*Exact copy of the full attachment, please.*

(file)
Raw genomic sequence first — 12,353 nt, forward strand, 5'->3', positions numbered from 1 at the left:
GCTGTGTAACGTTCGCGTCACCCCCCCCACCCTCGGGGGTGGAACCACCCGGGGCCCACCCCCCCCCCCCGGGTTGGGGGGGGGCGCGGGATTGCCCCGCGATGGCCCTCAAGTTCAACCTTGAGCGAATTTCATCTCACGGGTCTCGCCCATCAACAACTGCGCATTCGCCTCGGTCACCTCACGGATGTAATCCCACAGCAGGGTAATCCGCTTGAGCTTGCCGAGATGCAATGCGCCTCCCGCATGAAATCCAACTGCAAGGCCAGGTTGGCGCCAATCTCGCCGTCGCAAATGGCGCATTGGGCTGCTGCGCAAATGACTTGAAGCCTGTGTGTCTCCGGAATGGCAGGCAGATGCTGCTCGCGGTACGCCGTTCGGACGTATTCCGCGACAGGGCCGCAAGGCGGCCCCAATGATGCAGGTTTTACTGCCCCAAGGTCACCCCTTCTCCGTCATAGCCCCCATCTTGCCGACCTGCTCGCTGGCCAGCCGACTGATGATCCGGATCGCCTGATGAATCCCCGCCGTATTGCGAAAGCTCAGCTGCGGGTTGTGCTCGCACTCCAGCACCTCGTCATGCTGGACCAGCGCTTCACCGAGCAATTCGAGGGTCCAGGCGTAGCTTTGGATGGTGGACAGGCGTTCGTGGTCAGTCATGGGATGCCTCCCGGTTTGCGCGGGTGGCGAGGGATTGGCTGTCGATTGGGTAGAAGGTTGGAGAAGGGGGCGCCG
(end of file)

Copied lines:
Raw genomic sequence first — 12,353 nt, forward strand, 5'->3', positions numbered from 1 at the left:
GCTGTGTAACGTTCGCGTCACCCCCCCCACCCTCGGGGGTGGAACCACCCGGGGCCCACCCCCCCCCCCCGGGTTGGGGGGGGGCGCGGGATTGCCCCGCGATGGCCCTCAAGTTCAACCTTGAGCGAATTTCATCTCACGGGTCTCGCCCATCAACAACTGCGCATTCGCCTCGGTCACCTCACGGATGTAATCCCACAGCAGGGTAATCCGCTTGAGCTTGCCGAGATGCAATGCGCCTCCCGCATGAAATCCAACTGCAAGGCCAGGTTGGCGCCAATCTCGCCGTCGCAAATGGCGCATTGGGCTGCTGCGCAAATGACTTGAAGCCTGTGTGTCTCCGGAATGGCAGGCAGATGCTGCTCGCGGTACGCCGTTCGGACGTATTCCGCGACAGGGCCGCAAGGCGGCCCCAATGATGCAGGTTTTACTGCCCCAAGGTCACCCCTTCTCCGTCATAGCCCCCATCTTGCCGACCTGCTCGCTGGCCAGCCGACTGATGATCCGGATCGCCTGATGAATCCCCGCCGTATTGCGAAAGCTCAGCTGCGGGTTGTGCTCGCACTCCAGCACCTCGTCATGCTGGACCAGCGCTTCACCGAGCAATTCGAGGGTCCAGGCGTAGCTTTGGATGGTGGACAGGCGTTCGTGGTCAGTCATGGGATGCCTCCCGGTTTGCGCGGGTGGCGAGGGATTGGCTGTCGATTGGGTAGAAGGTTGGAGAAGGGGGCGCCG